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Music Reviews

Screaming Females - Castle Talk
»Screaming Females
Castle Talk
Don Giovanni
Trent Reznor & Atticus Ross - The Social Network [Original Soundtrack]
»Trent Reznor & Atticus Ross
The Social Network [Original Soundtrack]
The Null Corporation
Deerhunter - Halcyon Digest
Halcyon Digest
No Age - Everything in Between
»No Age
Everything in Between
Sub Pop
Robyn - Body Talk Pt. 1/ Body Talk Pt. 2
Body Talk Pt. 1/ Body Talk Pt. 2
The Walkmen - Lisbon
»The Walkmen
Fat Possum
Excerpts From The Diary Of Todd Zilla
V2 Records

Rating: 7.5/10 ?

September 28, 2005
The almighty dollar is king in Jason Lytle's hometown of Modesto, Calif., a place where strip malls stretch as far as the eye can see and air quality is a joke. That's progress for you. As a longtime resident, Grandaddy's Lytle wants no part of it. In fact, as he sits at a piano slowly plunking down the sad, heavy chords of "Fuck the Valley Fudge," Lytle concocts a scheme to bring the town's commercial interests their knees.

"We'll plot out a plan to take down the man/we'll start with that new future superstore and steal all their decorative rocks and we'll fight all their rent-a-cops," he sings in his high, wavering voice. But when it comes to the chorus, where he says, "Fuck the Valley Fudge," there's not a trace of defiance or outrage in his breathy croon, only resignation.

Trying to get a handle on Lytle's state of mind is tricky. On Excerpts From The Diary Of Todd Zilla, an EP conceived as a precursor to the next Grandaddy full-length due in early 2006, Lytle is alternately angry and submissive. One minute he's a feisty and independent, shredding his vocal chords and screaming he's not going to take any shit from anyone - like in the radiant pop sunbeam "Florida" - and five songs earlier, in the hyperactive first single, "Pull The Curtains," Lytle admits defeat. As guitars and synthesizers race around him, he sings, "Pull the curtains on the night/sometimes it isn't worth the fight." What would Todd Zilla say? He'd say Lytle is being a pussy, that's what he'd say.

Not so fast, Mr. Zilla. You might drive a monster truck and have a personalized license plate that proudly proclaims that you are, indeed, Todd Zilla, but Lytle is made of tougher stuff than that. That's why he adds this caveat: "And sometimes you gotta say this is going to be the day" - as in this is going to be the day he takes a flamethrower to this place.

EPs are interesting. They rarely allow for any thematic thread to emerge; a lot of the time, the artist is simply cleaning house, packing his songs into a garbage bag and taking them to the Goodwill of records. That's essentially what Lytle is doing here, as he freely admits. There are songs here that are eight years old. Still, Lytle, who made the album mostly on his own, is able to explore in detail and with strong emotions the disintegration of community that comes with over commercialization and gentrification. As suburban sprawl grows, downtown areas lose their character and become economic ghettos; Lytle laments this trend, but outside of firebombing the local mall or laying down in front of bulldozers, there's not much he can do about it except write songs and hope the right people hear them.

That's not likely to happen. However, we of a certain musical disposition can and will hear them, and they are worth your time. Excerpts From The Diary Of Todd Zilla marks a return to the days of Sophtware Slump and Under The Western Freeway: Synthesizers are front and center and Lytle drowns the seven songs of this EP in them - that is, except for the beautifully fragile "Fuck the Valley Fudge."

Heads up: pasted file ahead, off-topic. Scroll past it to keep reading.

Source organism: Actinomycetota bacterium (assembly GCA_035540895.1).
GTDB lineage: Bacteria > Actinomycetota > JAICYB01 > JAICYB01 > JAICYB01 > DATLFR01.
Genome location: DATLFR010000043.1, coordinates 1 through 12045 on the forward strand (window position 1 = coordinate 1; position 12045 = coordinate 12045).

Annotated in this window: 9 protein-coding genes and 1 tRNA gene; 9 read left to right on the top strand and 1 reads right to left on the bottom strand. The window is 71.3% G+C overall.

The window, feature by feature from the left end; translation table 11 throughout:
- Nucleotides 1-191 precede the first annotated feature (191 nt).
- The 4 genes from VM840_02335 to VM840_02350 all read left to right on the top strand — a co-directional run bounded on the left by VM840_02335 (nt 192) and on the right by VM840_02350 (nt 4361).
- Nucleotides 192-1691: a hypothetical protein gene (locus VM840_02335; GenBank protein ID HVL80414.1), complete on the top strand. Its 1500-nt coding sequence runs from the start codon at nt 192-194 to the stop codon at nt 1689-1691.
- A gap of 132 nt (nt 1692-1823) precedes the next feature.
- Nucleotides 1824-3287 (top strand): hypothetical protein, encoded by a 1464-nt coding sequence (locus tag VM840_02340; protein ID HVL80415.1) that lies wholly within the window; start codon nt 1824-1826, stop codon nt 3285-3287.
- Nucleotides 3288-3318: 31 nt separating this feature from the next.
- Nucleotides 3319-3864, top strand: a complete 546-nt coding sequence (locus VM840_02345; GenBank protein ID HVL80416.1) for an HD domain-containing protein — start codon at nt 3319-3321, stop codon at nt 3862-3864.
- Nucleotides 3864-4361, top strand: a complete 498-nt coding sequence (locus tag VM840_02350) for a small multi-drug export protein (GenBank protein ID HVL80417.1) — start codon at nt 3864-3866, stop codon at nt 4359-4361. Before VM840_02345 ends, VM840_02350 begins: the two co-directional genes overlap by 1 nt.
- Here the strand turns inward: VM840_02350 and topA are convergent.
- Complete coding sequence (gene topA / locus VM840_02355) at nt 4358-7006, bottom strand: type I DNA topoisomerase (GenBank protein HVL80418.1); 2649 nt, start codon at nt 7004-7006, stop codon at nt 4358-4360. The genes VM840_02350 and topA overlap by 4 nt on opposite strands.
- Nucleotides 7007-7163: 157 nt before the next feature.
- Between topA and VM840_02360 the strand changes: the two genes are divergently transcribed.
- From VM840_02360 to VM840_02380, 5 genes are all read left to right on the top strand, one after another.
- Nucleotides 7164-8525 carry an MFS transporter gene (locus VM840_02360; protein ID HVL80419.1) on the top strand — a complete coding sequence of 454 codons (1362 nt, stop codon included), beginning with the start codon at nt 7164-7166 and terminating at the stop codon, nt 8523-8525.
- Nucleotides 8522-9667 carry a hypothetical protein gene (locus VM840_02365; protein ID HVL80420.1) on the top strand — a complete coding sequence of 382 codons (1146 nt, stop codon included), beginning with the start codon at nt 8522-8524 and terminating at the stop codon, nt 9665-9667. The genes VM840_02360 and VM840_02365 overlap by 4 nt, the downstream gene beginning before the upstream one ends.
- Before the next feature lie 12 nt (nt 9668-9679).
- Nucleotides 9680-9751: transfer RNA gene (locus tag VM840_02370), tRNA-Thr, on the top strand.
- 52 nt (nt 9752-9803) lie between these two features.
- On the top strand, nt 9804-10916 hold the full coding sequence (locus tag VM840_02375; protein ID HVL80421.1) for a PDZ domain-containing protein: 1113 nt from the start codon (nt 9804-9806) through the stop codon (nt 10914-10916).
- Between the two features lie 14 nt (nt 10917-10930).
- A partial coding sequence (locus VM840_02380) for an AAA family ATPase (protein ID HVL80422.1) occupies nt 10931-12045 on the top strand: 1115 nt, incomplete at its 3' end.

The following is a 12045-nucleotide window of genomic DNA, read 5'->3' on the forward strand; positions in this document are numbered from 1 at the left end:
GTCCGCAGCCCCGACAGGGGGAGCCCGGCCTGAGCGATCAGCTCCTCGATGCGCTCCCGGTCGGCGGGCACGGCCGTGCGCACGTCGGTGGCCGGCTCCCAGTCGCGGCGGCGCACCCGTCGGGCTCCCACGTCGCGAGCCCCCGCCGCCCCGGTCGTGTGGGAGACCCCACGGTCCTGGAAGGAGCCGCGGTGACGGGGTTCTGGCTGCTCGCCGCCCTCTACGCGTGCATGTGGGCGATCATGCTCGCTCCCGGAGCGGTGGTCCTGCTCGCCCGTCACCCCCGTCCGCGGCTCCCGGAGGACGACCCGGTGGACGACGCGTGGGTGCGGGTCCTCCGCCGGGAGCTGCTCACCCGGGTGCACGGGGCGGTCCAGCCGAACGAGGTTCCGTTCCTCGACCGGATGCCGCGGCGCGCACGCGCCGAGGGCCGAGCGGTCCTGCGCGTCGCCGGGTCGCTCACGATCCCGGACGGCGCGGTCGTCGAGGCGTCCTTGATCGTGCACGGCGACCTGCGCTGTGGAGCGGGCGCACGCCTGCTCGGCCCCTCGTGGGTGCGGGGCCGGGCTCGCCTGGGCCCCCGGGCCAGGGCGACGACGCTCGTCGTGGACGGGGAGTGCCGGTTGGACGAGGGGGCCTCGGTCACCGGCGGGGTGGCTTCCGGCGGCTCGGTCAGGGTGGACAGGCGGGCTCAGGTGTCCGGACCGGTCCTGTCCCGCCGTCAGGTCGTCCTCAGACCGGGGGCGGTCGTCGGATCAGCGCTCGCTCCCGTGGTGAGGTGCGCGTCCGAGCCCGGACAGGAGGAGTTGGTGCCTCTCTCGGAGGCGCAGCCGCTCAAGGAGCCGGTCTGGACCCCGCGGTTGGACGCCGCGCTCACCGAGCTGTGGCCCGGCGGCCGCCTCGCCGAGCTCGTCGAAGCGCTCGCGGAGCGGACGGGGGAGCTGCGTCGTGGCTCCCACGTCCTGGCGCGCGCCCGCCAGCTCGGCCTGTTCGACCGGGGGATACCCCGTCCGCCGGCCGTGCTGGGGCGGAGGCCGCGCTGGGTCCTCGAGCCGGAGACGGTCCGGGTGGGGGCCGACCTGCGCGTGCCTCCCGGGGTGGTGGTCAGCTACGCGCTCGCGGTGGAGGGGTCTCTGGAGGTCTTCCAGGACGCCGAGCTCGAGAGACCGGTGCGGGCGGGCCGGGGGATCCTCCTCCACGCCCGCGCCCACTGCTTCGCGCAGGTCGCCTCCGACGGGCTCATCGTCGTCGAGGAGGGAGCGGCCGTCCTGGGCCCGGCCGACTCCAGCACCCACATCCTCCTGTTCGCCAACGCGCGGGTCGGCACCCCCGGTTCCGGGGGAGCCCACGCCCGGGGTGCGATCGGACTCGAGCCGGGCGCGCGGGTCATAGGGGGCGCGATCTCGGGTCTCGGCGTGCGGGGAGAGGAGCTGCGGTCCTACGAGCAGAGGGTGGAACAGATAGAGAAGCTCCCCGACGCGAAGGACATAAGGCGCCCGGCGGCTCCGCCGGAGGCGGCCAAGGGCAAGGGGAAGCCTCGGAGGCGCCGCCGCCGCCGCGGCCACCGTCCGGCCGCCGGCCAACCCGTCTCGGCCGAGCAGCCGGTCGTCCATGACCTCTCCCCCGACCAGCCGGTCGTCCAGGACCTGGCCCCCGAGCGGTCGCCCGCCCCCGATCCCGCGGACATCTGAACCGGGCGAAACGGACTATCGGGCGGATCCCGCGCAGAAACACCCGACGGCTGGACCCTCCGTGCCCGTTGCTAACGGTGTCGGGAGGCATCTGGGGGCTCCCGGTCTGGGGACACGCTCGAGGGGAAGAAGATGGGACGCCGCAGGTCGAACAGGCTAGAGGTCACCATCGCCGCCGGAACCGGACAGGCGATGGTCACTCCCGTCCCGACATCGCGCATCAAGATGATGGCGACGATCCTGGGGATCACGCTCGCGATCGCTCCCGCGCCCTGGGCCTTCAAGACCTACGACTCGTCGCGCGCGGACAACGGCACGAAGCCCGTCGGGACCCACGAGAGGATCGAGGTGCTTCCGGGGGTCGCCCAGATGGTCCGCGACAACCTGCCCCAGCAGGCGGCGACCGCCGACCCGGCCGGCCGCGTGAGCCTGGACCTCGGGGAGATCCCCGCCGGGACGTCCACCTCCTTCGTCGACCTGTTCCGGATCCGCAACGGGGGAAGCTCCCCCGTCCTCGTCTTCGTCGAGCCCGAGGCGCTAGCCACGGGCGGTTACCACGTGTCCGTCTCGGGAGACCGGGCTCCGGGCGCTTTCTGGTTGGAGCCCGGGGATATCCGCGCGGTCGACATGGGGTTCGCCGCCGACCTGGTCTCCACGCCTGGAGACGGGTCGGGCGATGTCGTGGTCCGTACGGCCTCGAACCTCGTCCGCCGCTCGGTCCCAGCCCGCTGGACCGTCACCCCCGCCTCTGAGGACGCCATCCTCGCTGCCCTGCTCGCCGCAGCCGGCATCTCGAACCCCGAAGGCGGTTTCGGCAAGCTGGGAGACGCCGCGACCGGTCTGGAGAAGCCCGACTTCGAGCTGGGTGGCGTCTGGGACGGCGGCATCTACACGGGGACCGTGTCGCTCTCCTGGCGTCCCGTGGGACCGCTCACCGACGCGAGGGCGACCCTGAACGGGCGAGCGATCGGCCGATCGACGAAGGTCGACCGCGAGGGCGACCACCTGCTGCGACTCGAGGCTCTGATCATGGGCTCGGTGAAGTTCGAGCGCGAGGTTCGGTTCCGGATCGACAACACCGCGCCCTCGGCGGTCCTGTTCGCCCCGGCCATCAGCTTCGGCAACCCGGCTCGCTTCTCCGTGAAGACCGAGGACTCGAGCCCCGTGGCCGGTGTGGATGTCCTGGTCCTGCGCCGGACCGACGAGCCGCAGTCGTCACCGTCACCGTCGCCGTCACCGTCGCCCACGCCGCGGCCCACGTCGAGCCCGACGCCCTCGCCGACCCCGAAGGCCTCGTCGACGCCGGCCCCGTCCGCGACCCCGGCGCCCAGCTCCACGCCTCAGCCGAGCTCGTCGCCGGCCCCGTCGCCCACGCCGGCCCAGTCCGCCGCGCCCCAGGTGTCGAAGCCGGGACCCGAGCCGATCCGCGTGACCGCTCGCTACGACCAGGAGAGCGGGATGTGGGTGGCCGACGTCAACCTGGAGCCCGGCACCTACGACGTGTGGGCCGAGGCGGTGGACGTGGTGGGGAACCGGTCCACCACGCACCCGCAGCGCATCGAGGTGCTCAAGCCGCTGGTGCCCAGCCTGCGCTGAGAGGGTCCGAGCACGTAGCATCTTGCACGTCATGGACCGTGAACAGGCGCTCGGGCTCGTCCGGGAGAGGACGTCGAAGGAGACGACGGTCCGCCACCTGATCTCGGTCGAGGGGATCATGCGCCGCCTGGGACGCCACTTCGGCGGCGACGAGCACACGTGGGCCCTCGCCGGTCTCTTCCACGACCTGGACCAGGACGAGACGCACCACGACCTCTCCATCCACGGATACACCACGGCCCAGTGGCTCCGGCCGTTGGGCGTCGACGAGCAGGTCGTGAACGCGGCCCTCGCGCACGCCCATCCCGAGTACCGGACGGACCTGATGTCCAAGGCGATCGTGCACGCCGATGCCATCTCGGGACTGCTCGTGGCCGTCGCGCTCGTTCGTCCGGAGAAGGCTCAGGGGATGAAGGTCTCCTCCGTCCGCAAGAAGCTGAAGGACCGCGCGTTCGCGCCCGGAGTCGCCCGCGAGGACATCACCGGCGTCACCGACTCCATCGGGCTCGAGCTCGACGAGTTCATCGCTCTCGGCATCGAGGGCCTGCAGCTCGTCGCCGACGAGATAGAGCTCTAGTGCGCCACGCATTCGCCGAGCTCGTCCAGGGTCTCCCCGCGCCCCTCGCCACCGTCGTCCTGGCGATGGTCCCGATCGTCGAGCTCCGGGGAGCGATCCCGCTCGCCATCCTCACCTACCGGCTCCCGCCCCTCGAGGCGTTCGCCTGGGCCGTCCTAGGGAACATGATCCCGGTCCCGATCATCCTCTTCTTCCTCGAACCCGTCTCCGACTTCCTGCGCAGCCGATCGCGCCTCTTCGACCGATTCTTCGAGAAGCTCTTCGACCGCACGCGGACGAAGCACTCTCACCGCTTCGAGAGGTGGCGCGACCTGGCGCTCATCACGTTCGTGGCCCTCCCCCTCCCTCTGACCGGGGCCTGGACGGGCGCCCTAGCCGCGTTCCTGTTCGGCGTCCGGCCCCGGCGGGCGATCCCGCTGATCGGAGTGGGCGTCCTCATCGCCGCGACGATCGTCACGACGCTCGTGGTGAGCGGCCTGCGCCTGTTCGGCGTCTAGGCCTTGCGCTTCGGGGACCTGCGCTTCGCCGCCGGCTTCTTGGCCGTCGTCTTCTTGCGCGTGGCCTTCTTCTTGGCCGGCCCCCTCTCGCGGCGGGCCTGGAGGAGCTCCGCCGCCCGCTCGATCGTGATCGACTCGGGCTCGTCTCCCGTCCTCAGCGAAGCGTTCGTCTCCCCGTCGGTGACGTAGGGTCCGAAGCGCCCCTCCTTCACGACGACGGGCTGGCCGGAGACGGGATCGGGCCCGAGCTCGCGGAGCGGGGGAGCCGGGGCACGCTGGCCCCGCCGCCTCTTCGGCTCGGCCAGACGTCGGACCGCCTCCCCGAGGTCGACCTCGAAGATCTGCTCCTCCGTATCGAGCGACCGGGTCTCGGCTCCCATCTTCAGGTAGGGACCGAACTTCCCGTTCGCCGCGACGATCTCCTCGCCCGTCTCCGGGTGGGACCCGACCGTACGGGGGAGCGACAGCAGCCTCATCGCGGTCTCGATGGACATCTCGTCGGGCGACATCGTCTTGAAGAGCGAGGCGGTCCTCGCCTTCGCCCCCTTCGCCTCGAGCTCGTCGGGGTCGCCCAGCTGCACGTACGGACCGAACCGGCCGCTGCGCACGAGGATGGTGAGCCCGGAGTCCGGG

A mixed bag of bouncy, speed-fueled pop songs and spacey neo-psychedelia flooded with waves of synthesizer - cropping up in the successive tracks "At My Post," "A Valley Son (Sparing)" and "Cinderland", Excerpts From The Diary Of Todd Zilla is like Sumday in that it's more song-oriented than earlier Grandaddy efforts, yet there's enough spacey atmosphere to satisfy those who take delight in Sophtware Slump's languorous Milky Way wanderings and slight acoustic textures.

Though a bit heavy-handed lyrically and too dependent on monotonous mood-altering synth-scapes, Excerpts From The Diary Of Todd Zilla showcases Lytle's improving song craft, something which I honestly thought Sophtware Slump lacked. In "Pull The Curtains," you hear a computer-generated version of Pet Sounds pop, while in the dramatic, synth-washed closer "Goodbye?," Grandaddy shines on like that crazy diamond Pink Floyd always went on and on about. Moving and mind-blowing, Excerpts From The Diary Of Todd Zilla sets the stage for a new Grandaddy album, one that's mindful of the need for structure and hooks while still adept at making grand, sweeping musical gestures that seem completely natural and unforced. Now if only Lytle could find a nice place to settle down.

Reviewed by Peter Lindblad
Peter Lindblad lives in Appleton, Wis., and bleeds green and gold just like all the Packer fan nutjobs in the area. He does draw the line at wearing blocks of chedder on his head, or any other body parts for that matter, though. His professional career has taken weird twists and turns that have led him to his current position as an editor at a coin magazine. He hopes his stay there will be a short one. Before that, he worked as an associate editor at a log home magazine. To anyone that will listen, he\'ll swear that Shiner was one of the greatest rock bands to ever walk the earth. Yet he also has much love for Superchunk, Spoon, DJ Shadow, Swervedriver, Wilco, Fugazi, Jawbox, ... And You Will Know Us By The Trail Of Dead, Queens Of The Stone Age, and Modest Mouse, among others.

See other reviews by Peter Lindblad



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